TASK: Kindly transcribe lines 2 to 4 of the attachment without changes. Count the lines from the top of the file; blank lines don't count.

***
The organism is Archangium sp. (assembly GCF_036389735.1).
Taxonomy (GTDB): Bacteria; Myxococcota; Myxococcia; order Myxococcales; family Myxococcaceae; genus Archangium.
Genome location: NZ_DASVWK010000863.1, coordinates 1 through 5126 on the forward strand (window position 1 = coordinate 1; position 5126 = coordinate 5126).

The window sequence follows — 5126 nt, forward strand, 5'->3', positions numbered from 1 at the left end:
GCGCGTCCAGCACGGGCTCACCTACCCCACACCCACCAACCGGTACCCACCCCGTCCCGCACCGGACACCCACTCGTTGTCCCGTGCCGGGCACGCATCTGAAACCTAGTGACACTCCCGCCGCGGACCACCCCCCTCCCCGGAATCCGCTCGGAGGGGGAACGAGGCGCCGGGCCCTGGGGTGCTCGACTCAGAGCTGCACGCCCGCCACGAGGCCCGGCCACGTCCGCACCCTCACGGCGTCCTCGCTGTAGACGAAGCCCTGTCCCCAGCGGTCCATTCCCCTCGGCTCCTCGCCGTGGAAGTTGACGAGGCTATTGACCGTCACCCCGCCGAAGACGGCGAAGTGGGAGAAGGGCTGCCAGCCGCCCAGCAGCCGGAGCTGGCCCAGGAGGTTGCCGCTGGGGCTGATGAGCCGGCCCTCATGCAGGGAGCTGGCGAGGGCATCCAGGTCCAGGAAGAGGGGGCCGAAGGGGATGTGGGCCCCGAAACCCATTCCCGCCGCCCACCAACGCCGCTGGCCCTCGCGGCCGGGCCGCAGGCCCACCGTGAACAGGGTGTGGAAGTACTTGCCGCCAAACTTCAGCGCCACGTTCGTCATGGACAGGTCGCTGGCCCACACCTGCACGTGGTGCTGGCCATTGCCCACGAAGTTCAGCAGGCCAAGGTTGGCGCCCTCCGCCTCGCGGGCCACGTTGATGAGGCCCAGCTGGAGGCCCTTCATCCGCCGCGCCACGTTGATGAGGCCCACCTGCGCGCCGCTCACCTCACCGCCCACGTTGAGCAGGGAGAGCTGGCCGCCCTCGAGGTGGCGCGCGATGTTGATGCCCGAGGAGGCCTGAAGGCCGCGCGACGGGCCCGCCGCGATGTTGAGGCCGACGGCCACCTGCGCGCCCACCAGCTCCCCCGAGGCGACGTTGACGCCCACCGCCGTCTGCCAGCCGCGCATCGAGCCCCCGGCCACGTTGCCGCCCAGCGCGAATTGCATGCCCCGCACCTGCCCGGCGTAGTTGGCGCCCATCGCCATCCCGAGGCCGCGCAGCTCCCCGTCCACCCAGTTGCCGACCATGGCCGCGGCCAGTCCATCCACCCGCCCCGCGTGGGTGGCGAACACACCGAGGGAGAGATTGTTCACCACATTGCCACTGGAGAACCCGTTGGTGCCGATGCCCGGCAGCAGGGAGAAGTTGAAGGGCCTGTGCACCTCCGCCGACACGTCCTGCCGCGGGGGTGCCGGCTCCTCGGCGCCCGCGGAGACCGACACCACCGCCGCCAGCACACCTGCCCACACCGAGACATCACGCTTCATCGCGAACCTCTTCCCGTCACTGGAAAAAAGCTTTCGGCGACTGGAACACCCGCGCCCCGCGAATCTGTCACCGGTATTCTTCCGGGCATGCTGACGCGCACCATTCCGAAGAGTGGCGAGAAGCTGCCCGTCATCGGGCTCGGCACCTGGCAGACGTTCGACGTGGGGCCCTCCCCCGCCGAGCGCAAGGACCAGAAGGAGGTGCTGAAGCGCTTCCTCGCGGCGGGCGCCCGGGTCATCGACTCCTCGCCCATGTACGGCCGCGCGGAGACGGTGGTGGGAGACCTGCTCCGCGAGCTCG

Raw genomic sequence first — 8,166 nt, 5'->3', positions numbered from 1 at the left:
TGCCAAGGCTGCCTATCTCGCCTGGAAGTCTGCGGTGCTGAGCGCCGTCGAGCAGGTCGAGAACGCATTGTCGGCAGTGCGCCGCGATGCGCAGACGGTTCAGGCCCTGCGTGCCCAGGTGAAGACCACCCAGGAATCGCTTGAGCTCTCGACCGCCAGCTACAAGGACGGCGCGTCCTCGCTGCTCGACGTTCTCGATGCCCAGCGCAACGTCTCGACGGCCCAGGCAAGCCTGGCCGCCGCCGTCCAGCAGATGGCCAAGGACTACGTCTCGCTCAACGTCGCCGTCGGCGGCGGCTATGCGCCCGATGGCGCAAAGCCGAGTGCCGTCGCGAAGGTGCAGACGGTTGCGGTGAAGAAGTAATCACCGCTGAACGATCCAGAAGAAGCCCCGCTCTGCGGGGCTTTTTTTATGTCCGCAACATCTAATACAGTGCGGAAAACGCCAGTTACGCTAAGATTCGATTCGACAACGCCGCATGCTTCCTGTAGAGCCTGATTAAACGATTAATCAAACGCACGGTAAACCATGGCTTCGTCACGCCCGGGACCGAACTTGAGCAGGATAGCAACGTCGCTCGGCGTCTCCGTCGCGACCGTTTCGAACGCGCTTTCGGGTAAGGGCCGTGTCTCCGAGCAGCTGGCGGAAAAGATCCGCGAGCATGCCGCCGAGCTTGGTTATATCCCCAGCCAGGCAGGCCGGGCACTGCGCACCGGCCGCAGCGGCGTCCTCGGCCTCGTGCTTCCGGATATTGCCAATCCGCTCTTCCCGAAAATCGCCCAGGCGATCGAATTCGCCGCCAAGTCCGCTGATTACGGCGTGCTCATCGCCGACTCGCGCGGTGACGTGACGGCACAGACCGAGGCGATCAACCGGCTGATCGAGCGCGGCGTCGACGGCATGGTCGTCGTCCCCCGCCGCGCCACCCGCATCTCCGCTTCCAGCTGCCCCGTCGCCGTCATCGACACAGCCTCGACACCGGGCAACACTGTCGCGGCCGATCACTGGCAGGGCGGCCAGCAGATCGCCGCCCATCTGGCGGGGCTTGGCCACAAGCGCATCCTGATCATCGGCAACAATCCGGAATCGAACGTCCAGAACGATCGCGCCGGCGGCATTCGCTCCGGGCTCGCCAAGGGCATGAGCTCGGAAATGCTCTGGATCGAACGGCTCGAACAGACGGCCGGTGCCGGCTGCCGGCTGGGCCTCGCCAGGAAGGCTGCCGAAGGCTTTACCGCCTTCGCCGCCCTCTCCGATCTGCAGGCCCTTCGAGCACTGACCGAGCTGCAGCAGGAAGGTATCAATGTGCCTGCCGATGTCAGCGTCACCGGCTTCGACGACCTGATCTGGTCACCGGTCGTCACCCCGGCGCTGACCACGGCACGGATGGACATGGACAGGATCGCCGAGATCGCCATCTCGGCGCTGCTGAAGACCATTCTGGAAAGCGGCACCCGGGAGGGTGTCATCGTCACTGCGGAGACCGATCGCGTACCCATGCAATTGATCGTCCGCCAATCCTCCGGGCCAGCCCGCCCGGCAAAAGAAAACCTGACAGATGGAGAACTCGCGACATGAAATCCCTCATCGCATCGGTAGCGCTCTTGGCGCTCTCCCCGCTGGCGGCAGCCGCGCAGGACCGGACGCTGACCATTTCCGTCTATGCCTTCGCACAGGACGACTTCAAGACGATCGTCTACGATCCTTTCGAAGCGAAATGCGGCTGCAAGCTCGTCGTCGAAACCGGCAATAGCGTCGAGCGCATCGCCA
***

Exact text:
Taxonomy (GTDB): Bacteria; Myxococcota; Myxococcia; order Myxococcales; family Myxococcaceae; genus Archangium.
Genome location: NZ_DASVWK010000863.1, coordinates 1 through 5126 on the forward strand (window position 1 = coordinate 1; position 5126 = coordinate 5126).

The window sequence follows — 5126 nt, forward strand, 5'->3', positions numbered from 1 at the left end: